In a holiday television tradition that has taken its place alongside Charlie Brown, Rudolph and the Grinch, the world's automakers are flooding the airwaves once again with commercials urging a high-dollar gift splurge from husband to wife — a shiny new car topped by a huge red bow on Christmas morning.
Employing that signature bow, Japanese luxury carmaker Lexus touts its "December to Remember" in ads on heavy rotation during December pro football telecasts. Rival Honda wishes us all "Happy Honda Days." More prosaically, General Motors invites us to celebrate its "Buick Holiday Event."
While for many Americans, such a gift remains out of reach in the still-struggling economy, the dream-come-true television ads may serve as a metaphor for the health of the auto industry as a whole, where sales are improving and there are deals to be had in nearly every segment.
General Motors and Chrysler needed taxpayer bailouts last year just to survive, but along with Ford Motor Co., Detroit's Big Three are rebounding. Foreign and domestic luxury manufacturers are predicting double-digit sales growth for 2010, and U.S. automakers say they are now focused on better days ahead.
In Germany, Mercedes Benz and BMW — both heavy seasonal advertisers this year — have shortened holiday breaks for autoworkers in response to the demand for sales. Audi, the luxury side of automaker Volkswagen, also plans to gear up production this month.
"When you see the luxury segment start to recover, it's a good sign for the rest of the economy," said Peter De Lorenzo, a Detroit-area auto analyst who operates the website autoextremist.com.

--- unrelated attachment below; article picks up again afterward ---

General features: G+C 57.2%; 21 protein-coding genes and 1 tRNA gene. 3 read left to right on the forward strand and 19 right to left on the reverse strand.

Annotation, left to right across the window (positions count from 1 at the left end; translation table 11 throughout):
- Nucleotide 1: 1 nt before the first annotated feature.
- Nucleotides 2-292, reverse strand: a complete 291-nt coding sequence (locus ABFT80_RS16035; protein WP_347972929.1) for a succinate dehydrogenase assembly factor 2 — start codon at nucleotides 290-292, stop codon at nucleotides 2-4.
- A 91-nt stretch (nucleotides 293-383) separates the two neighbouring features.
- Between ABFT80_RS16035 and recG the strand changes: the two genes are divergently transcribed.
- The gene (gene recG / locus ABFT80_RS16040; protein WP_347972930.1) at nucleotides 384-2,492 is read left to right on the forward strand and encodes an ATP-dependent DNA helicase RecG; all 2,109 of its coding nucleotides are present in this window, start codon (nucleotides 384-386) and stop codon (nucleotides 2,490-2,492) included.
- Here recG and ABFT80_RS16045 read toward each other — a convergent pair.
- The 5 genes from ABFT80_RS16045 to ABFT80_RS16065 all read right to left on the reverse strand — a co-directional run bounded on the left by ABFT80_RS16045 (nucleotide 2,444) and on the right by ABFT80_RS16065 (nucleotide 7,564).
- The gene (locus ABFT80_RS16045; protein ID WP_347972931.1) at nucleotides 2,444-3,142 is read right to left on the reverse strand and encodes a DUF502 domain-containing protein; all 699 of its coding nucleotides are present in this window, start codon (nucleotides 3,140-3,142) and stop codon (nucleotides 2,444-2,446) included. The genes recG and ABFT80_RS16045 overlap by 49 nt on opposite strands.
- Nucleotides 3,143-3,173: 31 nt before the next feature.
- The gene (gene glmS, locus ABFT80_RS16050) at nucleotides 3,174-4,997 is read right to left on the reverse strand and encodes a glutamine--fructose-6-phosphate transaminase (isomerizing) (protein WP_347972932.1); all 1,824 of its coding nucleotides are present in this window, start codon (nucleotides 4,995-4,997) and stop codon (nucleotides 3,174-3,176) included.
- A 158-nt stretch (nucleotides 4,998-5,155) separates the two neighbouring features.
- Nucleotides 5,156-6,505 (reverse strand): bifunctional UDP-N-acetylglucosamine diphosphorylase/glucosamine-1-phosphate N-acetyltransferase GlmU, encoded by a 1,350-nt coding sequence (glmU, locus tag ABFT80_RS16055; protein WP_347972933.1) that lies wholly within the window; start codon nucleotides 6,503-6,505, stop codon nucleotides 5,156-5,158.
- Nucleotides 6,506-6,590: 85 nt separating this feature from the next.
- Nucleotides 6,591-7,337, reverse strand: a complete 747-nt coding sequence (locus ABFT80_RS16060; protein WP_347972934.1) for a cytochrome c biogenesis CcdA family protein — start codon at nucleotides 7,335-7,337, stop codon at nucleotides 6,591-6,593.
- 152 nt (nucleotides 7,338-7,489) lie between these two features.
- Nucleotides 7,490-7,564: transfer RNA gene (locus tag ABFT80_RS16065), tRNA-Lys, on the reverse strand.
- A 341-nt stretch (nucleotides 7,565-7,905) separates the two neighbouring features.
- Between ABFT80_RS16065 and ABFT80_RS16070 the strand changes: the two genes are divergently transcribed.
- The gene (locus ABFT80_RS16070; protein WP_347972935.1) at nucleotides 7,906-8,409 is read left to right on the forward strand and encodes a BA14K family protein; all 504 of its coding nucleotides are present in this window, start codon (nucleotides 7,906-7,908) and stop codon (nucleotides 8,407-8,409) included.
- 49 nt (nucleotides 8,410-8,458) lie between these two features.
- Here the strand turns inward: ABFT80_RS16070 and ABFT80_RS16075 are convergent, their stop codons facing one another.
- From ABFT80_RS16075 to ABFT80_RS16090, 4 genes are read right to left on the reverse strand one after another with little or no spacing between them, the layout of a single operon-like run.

"In general, the auto industry is definitely on an upward trajectory," he added. "The luxury automakers, who took a big hit the last couple of years, are definitely showing signs of rebounding. It is probably a sign that the economy is not going to go gangbusters overnight, but is going to improve with slow and steady progress."
December has traditionally been a prime car-buying time of year, with dealers offering incentives and financing deals to clear the showroom before the new year models arrive in bulk. But the revival of U.S. consumer spending, coupled with the holiday ad blitz, is adding an extra kick to the close of 2010.
Holiday advertisements are normal for automakers, but some luxury makers have been running targeted, holiday-themed campaigns, replete with snow and winter images, in certain areas across the nation, urging consumers to take advantage of end-of-year promotions.
"The mainstream automakers have always had end-of-year sales," said Mr. De Lorenzo. "Now, luxury manufacturers are trying to wrap it up as the ultimate gift kind of thing."
Monthly auto sales surged 17 percent in November compared with November 2009, with all three U.S. automakers posting double-digit gains. Ford, which never sought federal aid, saw year-to-year sales jump 24 percent last month, while Chrysler was up 17 percent and GM up 11 percent.